• Pick a lane - Choosing a focus or specialty will help you to narrow down your client base. As a professional photographer, you don’t need to tick every box to find an audience—just one box, really well. Honing in on a specific discipline can help you fine-tune your photography marketing, improve your craft, and tap into a self-selecting, receptive audience.
    Specialties include:
    • Wedding and event photography
    • Newborn portraits
    • Fashion photography
    • Editorial photography
    • Landscape photography
    • Real estate photography
  • Practice restraint – If you’re eager to flesh out your client base, it might be tempting to accept each gig, even if they don’t align with your expertise or aesthetic. But when it comes to business growth, restraint may be key to longevity.

When Atlanta-based fashion photographer Leslie Andrews struggled to find new clients, she responded by taking on any project that came her way—even when they weren’t good fits. Years of experience taught her to take a counterintuitive approach. By narrowing her focus and turning down work that wasn’t a fit, she was able to plant seeds for steady, sustainable growth. 

Andrews says, “There may be jobs that you should turn down in order to focus on what you really do well.” 

Make time to market your talents

As an artist, it can be tempting to put all of your focus into creating and editing your work. But according to Andrews, commercial artistic success is born not just through the quality of your work but through your business acumen and marketing know-how as well.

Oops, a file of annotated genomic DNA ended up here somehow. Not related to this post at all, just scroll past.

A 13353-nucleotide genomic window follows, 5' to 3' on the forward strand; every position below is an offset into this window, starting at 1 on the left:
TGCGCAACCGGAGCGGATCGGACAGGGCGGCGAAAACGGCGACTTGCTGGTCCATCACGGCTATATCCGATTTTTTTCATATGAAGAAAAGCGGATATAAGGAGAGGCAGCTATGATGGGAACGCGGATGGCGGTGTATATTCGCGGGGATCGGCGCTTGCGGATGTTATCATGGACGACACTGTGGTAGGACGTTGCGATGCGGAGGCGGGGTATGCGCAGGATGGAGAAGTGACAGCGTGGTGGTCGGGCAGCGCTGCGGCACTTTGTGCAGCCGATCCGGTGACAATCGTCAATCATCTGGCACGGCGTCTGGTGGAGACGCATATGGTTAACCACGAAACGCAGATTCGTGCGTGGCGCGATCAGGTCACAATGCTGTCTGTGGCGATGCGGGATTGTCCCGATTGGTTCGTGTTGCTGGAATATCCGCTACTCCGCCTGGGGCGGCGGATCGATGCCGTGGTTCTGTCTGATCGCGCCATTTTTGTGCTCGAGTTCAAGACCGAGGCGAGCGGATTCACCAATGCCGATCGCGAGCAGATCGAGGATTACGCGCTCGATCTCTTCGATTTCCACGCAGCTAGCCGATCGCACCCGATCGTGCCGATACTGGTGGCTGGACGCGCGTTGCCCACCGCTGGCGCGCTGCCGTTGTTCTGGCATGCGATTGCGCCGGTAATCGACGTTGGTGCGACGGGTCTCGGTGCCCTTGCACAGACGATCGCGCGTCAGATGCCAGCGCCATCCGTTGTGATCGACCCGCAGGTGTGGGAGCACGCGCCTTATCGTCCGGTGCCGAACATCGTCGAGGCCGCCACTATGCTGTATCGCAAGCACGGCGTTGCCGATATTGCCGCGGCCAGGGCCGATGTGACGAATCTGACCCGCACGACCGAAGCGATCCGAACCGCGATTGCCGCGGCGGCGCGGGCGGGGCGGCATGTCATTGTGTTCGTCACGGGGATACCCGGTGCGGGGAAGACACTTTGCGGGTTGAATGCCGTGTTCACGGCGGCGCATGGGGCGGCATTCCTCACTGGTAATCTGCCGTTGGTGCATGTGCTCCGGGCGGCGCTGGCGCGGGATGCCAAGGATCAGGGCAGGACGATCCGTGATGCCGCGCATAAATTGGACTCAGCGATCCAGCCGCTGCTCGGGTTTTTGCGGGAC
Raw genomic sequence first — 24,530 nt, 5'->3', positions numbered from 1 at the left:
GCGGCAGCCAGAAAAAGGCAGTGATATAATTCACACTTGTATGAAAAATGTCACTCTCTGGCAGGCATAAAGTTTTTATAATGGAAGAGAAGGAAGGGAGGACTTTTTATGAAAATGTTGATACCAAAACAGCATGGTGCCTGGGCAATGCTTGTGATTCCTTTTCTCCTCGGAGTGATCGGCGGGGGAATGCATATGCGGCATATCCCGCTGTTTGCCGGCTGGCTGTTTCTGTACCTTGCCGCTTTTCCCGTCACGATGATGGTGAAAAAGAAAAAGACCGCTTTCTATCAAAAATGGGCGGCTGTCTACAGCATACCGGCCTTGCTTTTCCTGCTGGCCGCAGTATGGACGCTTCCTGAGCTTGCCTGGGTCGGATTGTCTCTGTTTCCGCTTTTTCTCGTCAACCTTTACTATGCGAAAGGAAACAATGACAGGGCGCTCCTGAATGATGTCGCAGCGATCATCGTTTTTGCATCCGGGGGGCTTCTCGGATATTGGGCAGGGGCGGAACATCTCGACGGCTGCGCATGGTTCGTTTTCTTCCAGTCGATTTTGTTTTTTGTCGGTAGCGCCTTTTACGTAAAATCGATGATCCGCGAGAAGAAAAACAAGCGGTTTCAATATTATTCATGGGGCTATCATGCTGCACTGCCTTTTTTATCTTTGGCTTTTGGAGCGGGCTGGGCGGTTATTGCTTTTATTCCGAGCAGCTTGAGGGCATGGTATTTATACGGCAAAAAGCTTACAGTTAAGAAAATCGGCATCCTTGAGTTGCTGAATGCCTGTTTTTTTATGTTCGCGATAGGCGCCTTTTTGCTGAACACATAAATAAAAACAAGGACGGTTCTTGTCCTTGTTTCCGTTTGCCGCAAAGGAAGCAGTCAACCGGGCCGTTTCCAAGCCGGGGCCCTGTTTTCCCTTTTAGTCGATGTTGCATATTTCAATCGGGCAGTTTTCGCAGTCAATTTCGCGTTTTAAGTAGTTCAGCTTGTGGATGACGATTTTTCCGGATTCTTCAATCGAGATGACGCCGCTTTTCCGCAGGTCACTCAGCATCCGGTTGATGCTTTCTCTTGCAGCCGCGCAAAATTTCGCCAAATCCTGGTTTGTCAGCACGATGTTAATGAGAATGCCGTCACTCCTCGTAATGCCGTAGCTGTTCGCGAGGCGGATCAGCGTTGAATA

“I just assumed that if I was passionate and did good work, the business would come. That’s not true. You have to focus on the business to be successful.”  

Devoting your energy to marketing your business will help you build buzz around your brand and book future gigs. 

Compelling marketing thrives in part thanks to an aesthetic wow-factor and creative know-how. 

Studies show that nearly half of small business owners credit design for their success. And While these may be stumbling blocks for some, as a photographer, this is probably your wheelhouse. 

So, where should you begin? Your portfolio. 

Put together your website portfolio

One study shows that 63% of the decision to hire a creative professional comes down to their portfolio. When it comes to their photography needs, your clients have a big decision to make. Much of that decision comes down to your existing body of work or your portfolio.